Show Summary Details

Page of

PRINTED FROM OXFORD HANDBOOKS ONLINE (www.oxfordhandbooks.com). © Oxford University Press, 2018. All Rights Reserved. Under the terms of the licence agreement, an individual user may print out a PDF of a single chapter of a title in Oxford Handbooks Online for personal use (for details see Privacy Policy and Legal Notice).

date: 21 November 2019

Abstract and Keywords

Neolithic Britain witnessed a huge expansion in monument construction. The resultant structures often exhibit striking commonality across space that demands explanation. The agency behind this appears to have been pilgrimage—a process that can generate huge ritual fields and forge greatly expanded social identities. Its material outcomes are intensity of construction, monumentalization and long distance replication. Evidence of routine, as well as pilgrimage, details the increasing complexity of the religious ideas that permeated life—from early Neolithic kin-based formulations, through middle Neolithic kin-enlarged beliefs mediated by, and transmitted from, pilgrimage centres, to an expansive, intensely ceremonial late Neolithic ideology that seemingly relegated ancestry in favour of a solar focus.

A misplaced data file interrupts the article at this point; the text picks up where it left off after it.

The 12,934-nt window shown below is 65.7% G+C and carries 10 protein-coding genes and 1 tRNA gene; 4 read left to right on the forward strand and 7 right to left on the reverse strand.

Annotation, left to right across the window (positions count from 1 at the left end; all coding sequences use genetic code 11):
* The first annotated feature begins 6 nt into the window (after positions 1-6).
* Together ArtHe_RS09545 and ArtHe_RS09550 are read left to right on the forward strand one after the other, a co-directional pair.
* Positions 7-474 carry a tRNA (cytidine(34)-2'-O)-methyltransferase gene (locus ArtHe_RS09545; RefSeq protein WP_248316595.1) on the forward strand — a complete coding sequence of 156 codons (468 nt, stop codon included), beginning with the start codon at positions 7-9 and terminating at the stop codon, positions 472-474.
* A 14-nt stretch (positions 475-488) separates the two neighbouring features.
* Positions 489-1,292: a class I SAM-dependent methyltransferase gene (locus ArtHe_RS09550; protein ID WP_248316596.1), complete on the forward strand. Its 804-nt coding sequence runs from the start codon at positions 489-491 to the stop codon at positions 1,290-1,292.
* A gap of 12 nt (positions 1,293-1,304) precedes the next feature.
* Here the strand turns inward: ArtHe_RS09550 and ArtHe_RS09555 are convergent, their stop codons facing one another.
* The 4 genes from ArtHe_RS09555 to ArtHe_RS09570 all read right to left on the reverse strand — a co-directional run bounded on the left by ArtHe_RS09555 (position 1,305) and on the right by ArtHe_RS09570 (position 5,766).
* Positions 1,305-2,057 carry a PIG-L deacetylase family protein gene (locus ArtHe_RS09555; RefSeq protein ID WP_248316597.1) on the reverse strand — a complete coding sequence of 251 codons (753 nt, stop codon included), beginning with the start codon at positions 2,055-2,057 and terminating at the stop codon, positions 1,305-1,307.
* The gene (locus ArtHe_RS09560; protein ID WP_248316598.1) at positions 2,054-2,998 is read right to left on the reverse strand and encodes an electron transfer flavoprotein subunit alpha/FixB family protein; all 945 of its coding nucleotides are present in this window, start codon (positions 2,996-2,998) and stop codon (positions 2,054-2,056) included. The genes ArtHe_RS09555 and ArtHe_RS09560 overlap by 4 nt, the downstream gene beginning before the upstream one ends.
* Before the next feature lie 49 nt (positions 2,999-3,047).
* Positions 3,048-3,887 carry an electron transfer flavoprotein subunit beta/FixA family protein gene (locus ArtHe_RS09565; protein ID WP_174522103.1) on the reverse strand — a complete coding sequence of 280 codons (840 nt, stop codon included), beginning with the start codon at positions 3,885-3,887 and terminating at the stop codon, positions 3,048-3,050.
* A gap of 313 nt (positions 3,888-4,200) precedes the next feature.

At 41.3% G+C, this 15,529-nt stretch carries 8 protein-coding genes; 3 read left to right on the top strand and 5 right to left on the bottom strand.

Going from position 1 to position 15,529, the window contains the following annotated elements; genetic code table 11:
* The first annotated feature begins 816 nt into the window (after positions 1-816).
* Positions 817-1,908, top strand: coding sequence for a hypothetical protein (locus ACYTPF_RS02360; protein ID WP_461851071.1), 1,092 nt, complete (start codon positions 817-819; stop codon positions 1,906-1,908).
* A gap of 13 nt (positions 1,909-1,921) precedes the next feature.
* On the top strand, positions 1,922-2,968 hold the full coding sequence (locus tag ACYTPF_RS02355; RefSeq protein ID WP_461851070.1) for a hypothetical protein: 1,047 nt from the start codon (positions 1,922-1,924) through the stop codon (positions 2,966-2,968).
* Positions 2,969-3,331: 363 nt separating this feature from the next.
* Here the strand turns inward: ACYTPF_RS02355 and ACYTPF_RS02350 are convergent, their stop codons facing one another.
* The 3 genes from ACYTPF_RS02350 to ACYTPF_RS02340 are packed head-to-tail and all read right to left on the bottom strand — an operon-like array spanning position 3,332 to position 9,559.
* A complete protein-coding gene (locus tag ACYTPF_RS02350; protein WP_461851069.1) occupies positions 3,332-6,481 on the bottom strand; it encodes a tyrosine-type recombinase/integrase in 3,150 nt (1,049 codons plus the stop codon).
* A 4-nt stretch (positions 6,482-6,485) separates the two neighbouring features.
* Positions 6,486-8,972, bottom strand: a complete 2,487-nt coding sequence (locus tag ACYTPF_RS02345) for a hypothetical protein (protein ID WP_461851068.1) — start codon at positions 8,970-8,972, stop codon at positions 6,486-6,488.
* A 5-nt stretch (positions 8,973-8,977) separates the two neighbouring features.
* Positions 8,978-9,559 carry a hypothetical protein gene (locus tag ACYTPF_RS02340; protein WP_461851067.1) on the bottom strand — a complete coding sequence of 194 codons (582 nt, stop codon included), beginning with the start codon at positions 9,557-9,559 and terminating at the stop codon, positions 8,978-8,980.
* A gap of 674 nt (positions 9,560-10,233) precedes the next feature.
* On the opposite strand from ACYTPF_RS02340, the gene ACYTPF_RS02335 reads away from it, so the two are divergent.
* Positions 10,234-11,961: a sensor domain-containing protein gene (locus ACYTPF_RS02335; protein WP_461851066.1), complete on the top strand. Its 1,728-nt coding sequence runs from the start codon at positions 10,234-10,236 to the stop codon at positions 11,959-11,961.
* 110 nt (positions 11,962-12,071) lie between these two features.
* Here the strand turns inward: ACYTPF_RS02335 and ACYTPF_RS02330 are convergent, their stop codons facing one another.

Keywords: Assembly, cult site, cursus, Grooved Ware, henge, metallurgy, Orkney, pilgrimage, replication, transhumance

Access to the complete content on Oxford Handbooks Online requires a subscription or purchase. Public users are able to search the site and view the abstracts and keywords for each book and chapter without a subscription.

Please subscribe or login to access full text content.

If you have purchased a print title that contains an access token, please see the token for information about how to register your code.

For questions on access or troubleshooting, please check our FAQs, and if you can''t find the answer there, please contact us.